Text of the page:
MGE assistant professor Isabel Barton has earned a $500,000 National Science Foundation CAREER Award. The funds will support her work bringing together multiple industry specialties, academic disciplines and demographic backgrounds to improve understanding of mining sustainability. Barton is on a mission to make mining processes more efficient by breaking down silos between geologists, who are experts on ore deposits, and metallurgists, who know how to extract the metals from rock. Barton’s background in geometallurgy, which bridges the two fields, makes her the perfect candidate for the job.
“If you look at the course of green energy, every time you eliminate fossil fuels, that means you need more metal,” Barton said. “But minerals are complicated. Minerals are messy. So, the extractive processes that should work great in theory sometimes fall down in real life.”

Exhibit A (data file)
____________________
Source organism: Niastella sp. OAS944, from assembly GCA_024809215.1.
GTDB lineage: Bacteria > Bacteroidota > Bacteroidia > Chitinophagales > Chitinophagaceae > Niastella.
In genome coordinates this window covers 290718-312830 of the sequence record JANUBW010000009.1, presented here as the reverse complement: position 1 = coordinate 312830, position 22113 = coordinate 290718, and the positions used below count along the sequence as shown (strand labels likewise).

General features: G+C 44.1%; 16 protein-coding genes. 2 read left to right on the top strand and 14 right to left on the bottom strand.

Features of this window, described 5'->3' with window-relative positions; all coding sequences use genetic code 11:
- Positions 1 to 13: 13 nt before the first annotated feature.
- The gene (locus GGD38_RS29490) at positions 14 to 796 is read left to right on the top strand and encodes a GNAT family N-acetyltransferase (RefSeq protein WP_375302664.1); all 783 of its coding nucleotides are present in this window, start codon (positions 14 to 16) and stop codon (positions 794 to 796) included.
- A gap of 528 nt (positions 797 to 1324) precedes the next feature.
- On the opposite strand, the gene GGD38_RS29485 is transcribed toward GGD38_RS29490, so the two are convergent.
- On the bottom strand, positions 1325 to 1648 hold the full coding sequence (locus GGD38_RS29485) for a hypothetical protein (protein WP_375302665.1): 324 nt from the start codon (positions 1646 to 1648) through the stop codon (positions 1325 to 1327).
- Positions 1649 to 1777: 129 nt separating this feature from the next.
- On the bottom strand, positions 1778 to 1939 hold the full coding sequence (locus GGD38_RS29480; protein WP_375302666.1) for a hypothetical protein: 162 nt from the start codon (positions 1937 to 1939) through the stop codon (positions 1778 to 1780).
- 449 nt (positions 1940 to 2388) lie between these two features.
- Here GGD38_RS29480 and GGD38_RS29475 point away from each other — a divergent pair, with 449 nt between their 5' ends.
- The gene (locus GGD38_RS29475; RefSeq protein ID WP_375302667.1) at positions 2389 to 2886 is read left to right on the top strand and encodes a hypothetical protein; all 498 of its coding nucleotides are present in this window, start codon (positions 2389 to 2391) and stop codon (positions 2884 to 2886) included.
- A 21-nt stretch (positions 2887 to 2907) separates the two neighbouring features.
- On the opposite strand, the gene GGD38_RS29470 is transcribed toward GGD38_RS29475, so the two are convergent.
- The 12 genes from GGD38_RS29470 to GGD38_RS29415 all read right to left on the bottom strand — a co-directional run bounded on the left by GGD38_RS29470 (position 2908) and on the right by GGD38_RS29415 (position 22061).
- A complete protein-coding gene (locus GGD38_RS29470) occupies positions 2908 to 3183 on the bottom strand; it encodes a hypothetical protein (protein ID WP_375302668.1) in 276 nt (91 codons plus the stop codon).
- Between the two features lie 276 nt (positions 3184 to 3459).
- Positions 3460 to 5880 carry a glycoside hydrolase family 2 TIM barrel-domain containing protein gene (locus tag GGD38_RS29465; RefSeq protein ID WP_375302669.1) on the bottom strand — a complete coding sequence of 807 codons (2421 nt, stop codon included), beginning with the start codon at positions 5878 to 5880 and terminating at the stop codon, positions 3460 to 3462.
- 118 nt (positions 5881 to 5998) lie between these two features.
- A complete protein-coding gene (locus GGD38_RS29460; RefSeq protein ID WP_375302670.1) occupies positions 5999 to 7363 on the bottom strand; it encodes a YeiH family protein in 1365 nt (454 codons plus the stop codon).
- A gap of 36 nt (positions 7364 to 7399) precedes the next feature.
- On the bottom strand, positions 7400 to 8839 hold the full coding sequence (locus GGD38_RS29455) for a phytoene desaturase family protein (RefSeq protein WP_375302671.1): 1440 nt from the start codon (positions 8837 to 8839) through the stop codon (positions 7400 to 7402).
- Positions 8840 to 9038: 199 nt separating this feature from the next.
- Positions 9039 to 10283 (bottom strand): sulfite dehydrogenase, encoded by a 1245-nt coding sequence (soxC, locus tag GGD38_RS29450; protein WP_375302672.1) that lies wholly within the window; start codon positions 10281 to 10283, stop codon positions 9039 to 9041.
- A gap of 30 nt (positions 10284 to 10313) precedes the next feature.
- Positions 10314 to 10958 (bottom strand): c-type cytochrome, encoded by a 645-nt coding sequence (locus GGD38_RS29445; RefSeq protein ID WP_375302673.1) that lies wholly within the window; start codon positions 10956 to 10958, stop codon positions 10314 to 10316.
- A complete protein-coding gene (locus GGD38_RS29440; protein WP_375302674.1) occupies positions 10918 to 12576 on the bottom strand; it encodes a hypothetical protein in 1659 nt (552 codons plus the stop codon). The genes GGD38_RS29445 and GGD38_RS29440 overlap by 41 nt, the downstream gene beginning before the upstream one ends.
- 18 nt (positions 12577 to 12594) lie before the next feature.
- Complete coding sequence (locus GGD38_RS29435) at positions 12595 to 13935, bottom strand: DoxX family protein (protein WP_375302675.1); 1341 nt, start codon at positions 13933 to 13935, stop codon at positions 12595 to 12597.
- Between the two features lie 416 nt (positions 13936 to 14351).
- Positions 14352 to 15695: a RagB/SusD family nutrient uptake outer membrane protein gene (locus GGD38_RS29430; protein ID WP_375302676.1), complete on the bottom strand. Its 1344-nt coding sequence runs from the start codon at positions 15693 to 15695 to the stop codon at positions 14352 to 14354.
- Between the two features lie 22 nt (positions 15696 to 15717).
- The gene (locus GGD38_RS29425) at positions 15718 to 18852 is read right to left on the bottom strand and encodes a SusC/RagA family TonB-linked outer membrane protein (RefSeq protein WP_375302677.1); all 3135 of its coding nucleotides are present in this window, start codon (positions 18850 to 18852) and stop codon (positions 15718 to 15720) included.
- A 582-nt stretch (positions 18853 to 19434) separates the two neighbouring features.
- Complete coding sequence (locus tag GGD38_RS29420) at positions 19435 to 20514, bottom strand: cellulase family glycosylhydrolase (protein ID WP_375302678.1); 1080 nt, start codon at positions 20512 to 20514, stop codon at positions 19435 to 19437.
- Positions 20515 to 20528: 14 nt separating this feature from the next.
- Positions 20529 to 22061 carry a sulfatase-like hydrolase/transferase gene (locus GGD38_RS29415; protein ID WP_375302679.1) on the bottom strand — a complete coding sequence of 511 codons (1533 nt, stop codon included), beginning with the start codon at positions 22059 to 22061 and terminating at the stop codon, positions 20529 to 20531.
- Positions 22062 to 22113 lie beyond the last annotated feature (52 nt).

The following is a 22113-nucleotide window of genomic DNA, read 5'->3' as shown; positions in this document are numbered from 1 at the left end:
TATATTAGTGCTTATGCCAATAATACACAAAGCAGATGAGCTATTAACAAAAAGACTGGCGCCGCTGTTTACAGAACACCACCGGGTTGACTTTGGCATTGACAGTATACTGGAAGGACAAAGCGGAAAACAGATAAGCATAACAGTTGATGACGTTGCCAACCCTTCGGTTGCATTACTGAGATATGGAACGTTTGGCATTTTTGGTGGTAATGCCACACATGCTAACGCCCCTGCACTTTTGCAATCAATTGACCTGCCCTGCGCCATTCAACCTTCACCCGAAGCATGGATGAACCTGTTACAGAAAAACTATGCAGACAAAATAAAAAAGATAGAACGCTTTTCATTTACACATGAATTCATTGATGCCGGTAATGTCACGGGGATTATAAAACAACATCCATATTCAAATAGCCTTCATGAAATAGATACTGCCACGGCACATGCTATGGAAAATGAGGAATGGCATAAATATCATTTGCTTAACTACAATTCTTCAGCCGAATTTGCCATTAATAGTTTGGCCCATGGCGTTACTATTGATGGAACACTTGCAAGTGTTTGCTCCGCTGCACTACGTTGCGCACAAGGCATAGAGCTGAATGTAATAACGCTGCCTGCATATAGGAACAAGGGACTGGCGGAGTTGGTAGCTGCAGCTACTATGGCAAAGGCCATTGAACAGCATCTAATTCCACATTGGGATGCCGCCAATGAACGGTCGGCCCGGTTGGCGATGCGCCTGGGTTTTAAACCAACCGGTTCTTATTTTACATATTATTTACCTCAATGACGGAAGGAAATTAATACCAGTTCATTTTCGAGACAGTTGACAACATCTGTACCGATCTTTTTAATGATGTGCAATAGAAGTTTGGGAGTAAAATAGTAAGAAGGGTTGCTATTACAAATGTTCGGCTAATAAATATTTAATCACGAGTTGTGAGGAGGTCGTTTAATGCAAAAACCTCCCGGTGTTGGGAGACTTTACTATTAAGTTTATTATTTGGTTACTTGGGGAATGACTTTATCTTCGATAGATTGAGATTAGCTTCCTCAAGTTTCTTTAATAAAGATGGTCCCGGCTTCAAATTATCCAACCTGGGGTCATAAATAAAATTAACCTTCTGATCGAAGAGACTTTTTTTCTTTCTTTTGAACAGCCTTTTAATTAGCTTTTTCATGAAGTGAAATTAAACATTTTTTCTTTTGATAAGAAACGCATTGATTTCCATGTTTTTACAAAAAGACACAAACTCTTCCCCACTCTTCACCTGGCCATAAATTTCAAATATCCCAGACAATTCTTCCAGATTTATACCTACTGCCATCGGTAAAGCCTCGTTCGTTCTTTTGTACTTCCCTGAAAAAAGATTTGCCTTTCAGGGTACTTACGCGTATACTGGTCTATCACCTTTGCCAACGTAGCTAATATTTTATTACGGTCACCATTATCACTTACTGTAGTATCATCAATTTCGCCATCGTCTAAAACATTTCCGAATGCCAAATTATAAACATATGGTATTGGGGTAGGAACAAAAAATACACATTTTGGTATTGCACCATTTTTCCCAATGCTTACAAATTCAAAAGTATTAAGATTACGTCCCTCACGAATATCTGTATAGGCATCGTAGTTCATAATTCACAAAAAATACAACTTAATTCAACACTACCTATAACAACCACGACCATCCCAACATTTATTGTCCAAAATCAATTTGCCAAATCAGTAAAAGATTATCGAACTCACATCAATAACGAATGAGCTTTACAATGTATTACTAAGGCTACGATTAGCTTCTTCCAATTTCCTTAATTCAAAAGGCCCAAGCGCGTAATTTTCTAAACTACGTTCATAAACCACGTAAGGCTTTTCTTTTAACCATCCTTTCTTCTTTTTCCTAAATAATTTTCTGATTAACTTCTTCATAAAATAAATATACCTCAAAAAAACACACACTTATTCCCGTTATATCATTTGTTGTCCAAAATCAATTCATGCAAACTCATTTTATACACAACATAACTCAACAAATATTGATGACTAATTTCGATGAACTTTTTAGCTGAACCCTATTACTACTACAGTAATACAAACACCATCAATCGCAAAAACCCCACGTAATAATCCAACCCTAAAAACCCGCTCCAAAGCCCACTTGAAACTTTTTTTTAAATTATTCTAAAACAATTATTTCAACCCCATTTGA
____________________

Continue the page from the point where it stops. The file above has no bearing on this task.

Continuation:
Barton is looking beyond the narrow range of mineral properties typically examined to establish a more proactive approach to extraction. She plans to apply detailed characterization methods to quantify all the relevant ore properties, then link them to leaching results with a series of experiments.
“If the results indicate that things like crystallinity are important in determining extraction behavior, we could add them to the routine battery of analyses and point the industry in a more efficient direction,” she said.
Though Barton’s research will be focused on the Colorado Plateau, she hopes the methods she is developing will be used worldwide to improve mining operations.
News channel KOLD also recently interviewed Barton about her work breaking down barriers in mines and in the workforce.